- An experimental lymphoma drug from MEI Pharma and Kyowa Kirin must undergo further testing before the Food and Drug Administration will review it for approval, the companies said Thursday. They had aimed to win an accelerated FDA clearance for the drug, called zandelisib, based on Phase 2 data showing the drug reduced or eliminated signs of cancer.
- The decision comes as FDA reviews its accelerated approval program, which is also under increasing outside scrutiny, including from Congress. Meanwhile, the FDA is also investigating another drug in zandelisib's class, TG Therapeutics' Ukoniq, over an apparent increased risk of death, and has asked outside experts to evaluate the drug class more broadly at a meeting scheduled for next month.
- MEI and Kyowa Kirin have already begun a Phase 3 trial of zandelisib in combination with Rituxan in two types of lymphoma, but data may not be available for several years. MEI shares dropped by nearly 60% in Friday morning trading.
A decade ago, developers thought drugs that work like zandelisib might be one of the next big classes of cancer medicines. Drugs of this type block certain enzymes from a family called PI3K, which are involved in cell growth and differentiation. They are also oral treatments, offering convenience versus chemotherapy or the biologic drugs that serve as the backbone of many cancer regimens.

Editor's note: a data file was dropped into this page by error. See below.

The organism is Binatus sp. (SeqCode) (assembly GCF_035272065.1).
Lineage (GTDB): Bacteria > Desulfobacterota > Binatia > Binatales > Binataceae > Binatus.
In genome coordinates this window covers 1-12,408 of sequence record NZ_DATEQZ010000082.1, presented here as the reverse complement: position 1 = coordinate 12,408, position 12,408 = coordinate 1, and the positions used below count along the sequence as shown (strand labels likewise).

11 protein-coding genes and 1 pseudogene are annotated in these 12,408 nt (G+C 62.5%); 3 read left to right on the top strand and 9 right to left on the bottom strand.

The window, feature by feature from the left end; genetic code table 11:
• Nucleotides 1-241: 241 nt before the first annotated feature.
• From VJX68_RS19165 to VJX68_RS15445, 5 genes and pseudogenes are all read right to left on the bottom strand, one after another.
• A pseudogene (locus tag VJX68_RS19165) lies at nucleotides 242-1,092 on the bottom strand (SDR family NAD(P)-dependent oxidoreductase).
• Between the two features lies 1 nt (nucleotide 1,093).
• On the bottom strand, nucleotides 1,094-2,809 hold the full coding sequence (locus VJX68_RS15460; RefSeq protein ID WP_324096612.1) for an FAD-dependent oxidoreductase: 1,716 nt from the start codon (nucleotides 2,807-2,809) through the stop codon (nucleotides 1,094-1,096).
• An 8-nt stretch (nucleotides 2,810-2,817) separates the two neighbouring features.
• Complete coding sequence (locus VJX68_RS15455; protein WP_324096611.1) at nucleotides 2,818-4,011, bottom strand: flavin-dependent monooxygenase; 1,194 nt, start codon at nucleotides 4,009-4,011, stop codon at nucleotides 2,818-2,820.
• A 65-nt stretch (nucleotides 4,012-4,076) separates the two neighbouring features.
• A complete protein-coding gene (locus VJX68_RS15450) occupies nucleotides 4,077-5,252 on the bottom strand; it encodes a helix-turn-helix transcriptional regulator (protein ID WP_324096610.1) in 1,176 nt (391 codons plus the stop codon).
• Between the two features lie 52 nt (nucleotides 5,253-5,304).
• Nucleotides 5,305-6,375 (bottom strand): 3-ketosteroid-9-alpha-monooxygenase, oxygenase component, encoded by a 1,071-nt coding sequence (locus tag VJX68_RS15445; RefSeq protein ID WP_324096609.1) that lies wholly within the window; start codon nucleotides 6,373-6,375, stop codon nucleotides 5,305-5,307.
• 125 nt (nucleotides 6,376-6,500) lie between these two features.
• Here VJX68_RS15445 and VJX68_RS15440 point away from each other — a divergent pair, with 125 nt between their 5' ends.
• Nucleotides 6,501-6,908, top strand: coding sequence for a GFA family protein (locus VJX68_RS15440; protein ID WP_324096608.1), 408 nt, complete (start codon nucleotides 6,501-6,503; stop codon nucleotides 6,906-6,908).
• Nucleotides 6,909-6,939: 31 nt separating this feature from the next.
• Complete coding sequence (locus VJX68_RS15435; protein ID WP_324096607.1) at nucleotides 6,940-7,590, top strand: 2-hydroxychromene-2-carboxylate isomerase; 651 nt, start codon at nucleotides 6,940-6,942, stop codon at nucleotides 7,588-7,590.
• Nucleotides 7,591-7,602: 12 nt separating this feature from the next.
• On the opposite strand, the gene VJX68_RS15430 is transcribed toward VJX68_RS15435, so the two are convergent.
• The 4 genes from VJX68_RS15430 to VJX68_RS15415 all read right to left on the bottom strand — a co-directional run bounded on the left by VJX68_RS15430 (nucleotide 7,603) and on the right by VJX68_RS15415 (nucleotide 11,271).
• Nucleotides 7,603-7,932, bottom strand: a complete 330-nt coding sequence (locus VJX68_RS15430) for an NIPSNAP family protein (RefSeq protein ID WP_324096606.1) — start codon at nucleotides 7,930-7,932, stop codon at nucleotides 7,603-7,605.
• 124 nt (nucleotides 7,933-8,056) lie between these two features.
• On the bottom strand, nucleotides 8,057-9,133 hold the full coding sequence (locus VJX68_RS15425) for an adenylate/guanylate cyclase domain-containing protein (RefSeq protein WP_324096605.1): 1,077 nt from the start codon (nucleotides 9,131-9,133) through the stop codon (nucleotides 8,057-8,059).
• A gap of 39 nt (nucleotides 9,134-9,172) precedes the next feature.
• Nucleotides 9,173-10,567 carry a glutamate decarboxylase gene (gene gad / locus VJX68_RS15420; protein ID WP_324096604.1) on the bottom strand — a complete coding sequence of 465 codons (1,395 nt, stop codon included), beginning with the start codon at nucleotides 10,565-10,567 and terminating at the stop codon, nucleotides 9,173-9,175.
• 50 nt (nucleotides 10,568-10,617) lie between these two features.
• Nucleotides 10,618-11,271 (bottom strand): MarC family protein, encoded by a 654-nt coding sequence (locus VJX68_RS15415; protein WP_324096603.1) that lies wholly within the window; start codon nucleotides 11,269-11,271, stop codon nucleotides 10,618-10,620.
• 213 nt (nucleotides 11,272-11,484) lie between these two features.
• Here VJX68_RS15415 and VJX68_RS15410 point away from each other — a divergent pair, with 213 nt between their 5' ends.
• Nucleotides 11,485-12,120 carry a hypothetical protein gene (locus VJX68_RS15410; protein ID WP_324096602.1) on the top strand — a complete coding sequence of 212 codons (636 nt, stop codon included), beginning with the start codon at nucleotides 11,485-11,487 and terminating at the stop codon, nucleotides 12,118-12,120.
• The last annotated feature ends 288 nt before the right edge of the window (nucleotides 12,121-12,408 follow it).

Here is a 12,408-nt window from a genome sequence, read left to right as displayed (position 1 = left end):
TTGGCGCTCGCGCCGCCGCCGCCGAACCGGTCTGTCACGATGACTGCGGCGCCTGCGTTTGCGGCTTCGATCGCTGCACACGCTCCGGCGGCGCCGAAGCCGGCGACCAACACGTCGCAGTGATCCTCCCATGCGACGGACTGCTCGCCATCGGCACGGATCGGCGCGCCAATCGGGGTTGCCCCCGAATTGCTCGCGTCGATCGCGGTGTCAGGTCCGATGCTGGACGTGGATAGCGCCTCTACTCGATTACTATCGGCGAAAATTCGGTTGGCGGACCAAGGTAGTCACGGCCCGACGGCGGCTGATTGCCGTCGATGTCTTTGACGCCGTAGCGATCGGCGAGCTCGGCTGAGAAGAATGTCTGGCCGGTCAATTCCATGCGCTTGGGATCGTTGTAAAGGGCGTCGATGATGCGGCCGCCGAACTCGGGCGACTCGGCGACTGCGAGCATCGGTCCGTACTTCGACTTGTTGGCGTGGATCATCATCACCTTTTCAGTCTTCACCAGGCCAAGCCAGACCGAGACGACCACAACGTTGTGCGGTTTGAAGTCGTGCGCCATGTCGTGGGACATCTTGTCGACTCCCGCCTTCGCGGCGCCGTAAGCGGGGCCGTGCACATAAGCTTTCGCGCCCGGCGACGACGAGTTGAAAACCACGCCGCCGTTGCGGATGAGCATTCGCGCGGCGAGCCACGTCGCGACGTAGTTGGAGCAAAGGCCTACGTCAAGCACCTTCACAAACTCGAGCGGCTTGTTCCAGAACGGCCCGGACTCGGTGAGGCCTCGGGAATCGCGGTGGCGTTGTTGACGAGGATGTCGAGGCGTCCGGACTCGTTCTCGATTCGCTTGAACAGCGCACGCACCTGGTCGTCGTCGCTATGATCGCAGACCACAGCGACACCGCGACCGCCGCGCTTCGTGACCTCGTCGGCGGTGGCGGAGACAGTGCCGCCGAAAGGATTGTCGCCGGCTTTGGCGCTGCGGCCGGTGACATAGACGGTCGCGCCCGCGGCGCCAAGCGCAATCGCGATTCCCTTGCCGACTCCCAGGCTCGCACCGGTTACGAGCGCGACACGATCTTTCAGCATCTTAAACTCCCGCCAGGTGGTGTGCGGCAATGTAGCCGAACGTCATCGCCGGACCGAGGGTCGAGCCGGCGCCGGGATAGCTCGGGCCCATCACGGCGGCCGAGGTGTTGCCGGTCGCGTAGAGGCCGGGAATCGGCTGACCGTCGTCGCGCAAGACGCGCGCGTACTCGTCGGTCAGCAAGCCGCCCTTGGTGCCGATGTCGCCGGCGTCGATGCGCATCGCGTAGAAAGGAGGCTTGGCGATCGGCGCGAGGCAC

However, many have failed in clinical testing, in part due to side effects, while the ones that won approval have struggled commercially. The first to reach the U.S. market was Gilead's Zydelig in 2014, which seven years later earned the company just $62 million in sales, a drop of $10 million versus 2020. Other cancer drugs approved around the same time as Zydelig, such as the immunotherapies Keytruda and Opdivo, have thrived commercially and become standard treatments for a wide range of cancer types.
The FDA's decision to call for a Phase 3 trial signals the agency's concerns regarding PI3K inhibitors as well as its heightened focus on accelerated approvals. In a Phase 2 trial with no active drug as a comparator, 70% of patients with follicular lymphoma responded to treatment, including 35% who experienced complete remissions, according to data released by the companies via press release.
In the past, similar data has been sufficient to win an accelerated approval. But the FDA is now facing questions from lawmakers about its use of that regulatory pathway, triggered in part by its accelerated approval of Biogen's Alzheimer's disease drug Aduhelm. Even before that controversial decision, top FDA officials were reviewing the status of numerous cancer accelerated approvals, some of which have since been withdrawn.
The delay could force MEI to make some difficult strategic decisions. "Major concerns are now on multi-year delay and [the company] having sufficient funds to steer through this setback," Jefferies analyst Chris Howerton wrote in a March 24 note to clients.
The company had $186 million in cash and short-term investments on Dec. 31, 2021 and said it expects that money to last until it finishes enrolling the Phase 3 study sometime in 2024.